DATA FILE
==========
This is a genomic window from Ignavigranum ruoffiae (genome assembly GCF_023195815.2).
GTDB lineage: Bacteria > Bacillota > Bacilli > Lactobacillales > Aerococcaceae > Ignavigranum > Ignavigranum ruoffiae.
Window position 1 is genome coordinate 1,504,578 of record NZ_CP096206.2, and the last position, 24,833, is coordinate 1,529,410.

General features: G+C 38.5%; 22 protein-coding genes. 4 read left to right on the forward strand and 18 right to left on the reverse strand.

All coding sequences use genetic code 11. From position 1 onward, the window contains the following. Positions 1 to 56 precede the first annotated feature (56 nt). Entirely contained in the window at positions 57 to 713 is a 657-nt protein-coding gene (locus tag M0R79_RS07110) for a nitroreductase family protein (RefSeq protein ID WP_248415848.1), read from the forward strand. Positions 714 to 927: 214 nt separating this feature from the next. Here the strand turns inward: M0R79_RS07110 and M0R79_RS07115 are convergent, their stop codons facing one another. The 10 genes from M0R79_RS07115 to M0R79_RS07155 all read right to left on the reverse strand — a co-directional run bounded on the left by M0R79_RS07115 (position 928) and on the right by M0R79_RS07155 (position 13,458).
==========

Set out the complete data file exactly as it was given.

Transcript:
This is a genomic window from Ignavigranum ruoffiae (genome assembly GCF_023195815.2).
GTDB lineage: Bacteria > Bacillota > Bacilli > Lactobacillales > Aerococcaceae > Ignavigranum > Ignavigranum ruoffiae.
Window position 1 is genome coordinate 1,504,578 of record NZ_CP096206.2, and the last position, 24,833, is coordinate 1,529,410.

General features: G+C 38.5%; 22 protein-coding genes. 4 read left to right on the forward strand and 18 right to left on the reverse strand.

All coding sequences use genetic code 11. From position 1 onward, the window contains the following. Positions 1 to 56 precede the first annotated feature (56 nt). Entirely contained in the window at positions 57 to 713 is a 657-nt protein-coding gene (locus tag M0R79_RS07110) for a nitroreductase family protein (RefSeq protein ID WP_248415848.1), read from the forward strand. Positions 714 to 927: 214 nt separating this feature from the next. Here the strand turns inward: M0R79_RS07110 and M0R79_RS07115 are convergent, their stop codons facing one another. The 10 genes from M0R79_RS07115 to M0R79_RS07155 all read right to left on the reverse strand — a co-directional run bounded on the left by M0R79_RS07115 (position 928) and on the right by M0R79_RS07155 (position 13,458).